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Caucusgoers register to vote at East Las Vegas Community Center on Saturday, Feb. 22, 2020. (Jeff Scheid/The Nevada Independent)

Assembly Speaker Jason Frierson has introduced legislation that would not only transition Nevada away from a caucus to a primary for the 2024 presidential cycle, but also leapfrog New Hampshire and Iowa to become the first nominating state in the country.

The bill, AB126, was introduced on Monday in the Assembly, and officially kickstarts the effort by state Democrats to move Nevada up the nominating process ahead of the next presidential election cycle — a move still subject to approval by Democratic National Committee but could mark a major shift in how the country decides presidential nominees.

Speaking to reporters on Monday, Frierson said he hasn’t yet contacted election officials in other early states but said that he planned to have those conversations in the near future and that Nevada has a “convincing case” of why it should be first.

“Nevada has been a better barometer of where the country is going,” he said. “And I think with the diversity that we have here in Nevada, it gives candidates a better opportunity to make their case before a really diverse population.”

Moving Nevada to the top of the presidential nomination list would end decades of political tradition, but the idea of changing the nominating order of states has gained increased traction amid well-documented debacles during the Iowa caucus, as well as a growing consensus that the first two states on the primary calendar — Iowa and New Hampshire — don’t reflect the full diversity of the country.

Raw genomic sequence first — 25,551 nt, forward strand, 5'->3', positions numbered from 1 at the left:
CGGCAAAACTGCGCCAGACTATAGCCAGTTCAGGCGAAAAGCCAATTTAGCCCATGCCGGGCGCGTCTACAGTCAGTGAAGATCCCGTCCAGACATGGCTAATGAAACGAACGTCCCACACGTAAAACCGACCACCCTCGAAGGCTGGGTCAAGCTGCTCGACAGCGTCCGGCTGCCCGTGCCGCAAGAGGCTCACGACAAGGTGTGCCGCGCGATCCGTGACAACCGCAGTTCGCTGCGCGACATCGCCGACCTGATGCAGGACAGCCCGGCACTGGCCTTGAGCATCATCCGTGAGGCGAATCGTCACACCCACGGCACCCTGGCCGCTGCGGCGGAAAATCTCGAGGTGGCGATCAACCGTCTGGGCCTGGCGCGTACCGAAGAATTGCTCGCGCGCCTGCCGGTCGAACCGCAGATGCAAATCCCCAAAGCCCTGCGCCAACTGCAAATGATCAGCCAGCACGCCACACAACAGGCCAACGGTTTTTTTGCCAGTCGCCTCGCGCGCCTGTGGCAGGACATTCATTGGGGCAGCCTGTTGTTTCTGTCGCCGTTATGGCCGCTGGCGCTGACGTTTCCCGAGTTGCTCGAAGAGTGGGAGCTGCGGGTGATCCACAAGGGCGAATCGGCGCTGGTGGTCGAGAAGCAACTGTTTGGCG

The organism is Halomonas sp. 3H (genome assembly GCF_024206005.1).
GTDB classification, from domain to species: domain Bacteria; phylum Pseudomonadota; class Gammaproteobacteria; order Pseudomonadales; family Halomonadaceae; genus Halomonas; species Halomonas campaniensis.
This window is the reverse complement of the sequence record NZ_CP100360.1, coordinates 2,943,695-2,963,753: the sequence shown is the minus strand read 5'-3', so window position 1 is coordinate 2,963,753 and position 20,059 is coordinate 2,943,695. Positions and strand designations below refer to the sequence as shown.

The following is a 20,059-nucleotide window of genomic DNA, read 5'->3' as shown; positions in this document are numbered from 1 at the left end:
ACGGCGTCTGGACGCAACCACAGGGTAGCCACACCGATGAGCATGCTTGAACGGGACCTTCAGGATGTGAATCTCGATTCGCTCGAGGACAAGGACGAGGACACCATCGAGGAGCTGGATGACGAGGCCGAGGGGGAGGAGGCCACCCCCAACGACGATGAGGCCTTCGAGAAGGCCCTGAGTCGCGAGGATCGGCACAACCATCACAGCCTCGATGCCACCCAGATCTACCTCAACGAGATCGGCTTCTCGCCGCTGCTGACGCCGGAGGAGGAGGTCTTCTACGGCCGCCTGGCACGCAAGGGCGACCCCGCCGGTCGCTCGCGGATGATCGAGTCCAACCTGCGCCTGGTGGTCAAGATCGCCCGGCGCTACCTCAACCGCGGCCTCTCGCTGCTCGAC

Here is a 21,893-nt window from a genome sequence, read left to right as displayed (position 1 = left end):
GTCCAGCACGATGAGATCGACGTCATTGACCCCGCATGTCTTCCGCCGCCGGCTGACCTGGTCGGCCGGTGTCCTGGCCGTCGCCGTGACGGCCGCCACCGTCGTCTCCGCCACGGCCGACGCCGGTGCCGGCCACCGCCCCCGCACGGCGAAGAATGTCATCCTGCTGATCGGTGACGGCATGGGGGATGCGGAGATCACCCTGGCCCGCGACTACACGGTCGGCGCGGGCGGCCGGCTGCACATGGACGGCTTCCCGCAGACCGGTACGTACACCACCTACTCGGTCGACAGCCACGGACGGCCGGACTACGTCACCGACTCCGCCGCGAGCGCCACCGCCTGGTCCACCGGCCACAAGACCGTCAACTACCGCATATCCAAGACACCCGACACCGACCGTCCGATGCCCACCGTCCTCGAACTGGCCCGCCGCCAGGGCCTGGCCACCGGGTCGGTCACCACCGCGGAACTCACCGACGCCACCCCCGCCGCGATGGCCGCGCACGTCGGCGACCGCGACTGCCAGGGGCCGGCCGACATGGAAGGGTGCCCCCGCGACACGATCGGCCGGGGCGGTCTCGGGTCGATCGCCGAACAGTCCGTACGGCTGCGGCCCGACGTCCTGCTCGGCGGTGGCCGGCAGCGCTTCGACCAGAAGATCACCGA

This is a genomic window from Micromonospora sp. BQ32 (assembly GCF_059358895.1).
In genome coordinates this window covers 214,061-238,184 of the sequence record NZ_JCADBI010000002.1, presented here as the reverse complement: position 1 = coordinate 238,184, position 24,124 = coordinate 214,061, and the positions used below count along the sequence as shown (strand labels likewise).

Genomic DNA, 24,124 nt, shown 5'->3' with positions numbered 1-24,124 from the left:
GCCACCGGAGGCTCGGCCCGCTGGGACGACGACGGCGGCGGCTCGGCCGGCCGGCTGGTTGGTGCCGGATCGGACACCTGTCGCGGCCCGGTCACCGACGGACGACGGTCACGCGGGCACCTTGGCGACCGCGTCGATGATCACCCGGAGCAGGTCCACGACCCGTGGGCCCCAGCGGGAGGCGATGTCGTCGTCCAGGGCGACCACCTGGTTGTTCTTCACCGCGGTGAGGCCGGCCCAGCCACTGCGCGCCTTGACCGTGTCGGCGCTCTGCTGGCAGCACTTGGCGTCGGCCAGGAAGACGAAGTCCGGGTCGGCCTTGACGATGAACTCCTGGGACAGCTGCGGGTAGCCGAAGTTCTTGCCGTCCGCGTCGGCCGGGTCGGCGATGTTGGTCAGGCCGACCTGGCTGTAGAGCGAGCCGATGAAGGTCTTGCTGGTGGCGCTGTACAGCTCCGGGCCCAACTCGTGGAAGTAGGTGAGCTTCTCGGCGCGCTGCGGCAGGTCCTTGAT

It’s why Nevada Democrats, led by former U.S. Sen Harry Reid (who secured the state’s move to the third early state spot in 2008) have planned a push to move Nevada to the top of the nominating calendar — a move that requires both changes in law and sign-off from both major political parties.

Even though New Hampshire has enacted laws requiring that their nominating contests be automatically pushed up should any state try to jump the line, Frierson said he planned to have conversations with leaders in other states and “all of our partners” on how best for the nominating process to proceed.

“Other states have laws that dictate where they belong in the process,” he said. “And I think as times change, we as a party need to adapt as well.”

The bill itself generally lays out the form and function of how a presidential primary election would work, and largely mirrors provisions that currently govern the state’s existing summer primary election structure. It sets the presidential primary election date for Tuesday immediately preceding the last Tuesday in January (in 2024, that would be on Jan. 23).

The measure would also require at least 10 days of early voting, extending through the Friday before the election. It also copies over provisions allowing same-day registration that currently exist in law to allow apply to presidential primary elections.

It also includes provisions that would include a presidential primary election as an “affected election” and subject to the provisions of AB4, the near-universal mail balloting measure from the 2020 election

The bill would also require the state to pay for the costs of holding the primary election. Frierson said Monday that he didn’t have an estimate as to how much the election could cost the state, but said he planned to talk to local election officials to ensure that the process would be kept “broad as far as access goes, but manageable as far as cost goes.”

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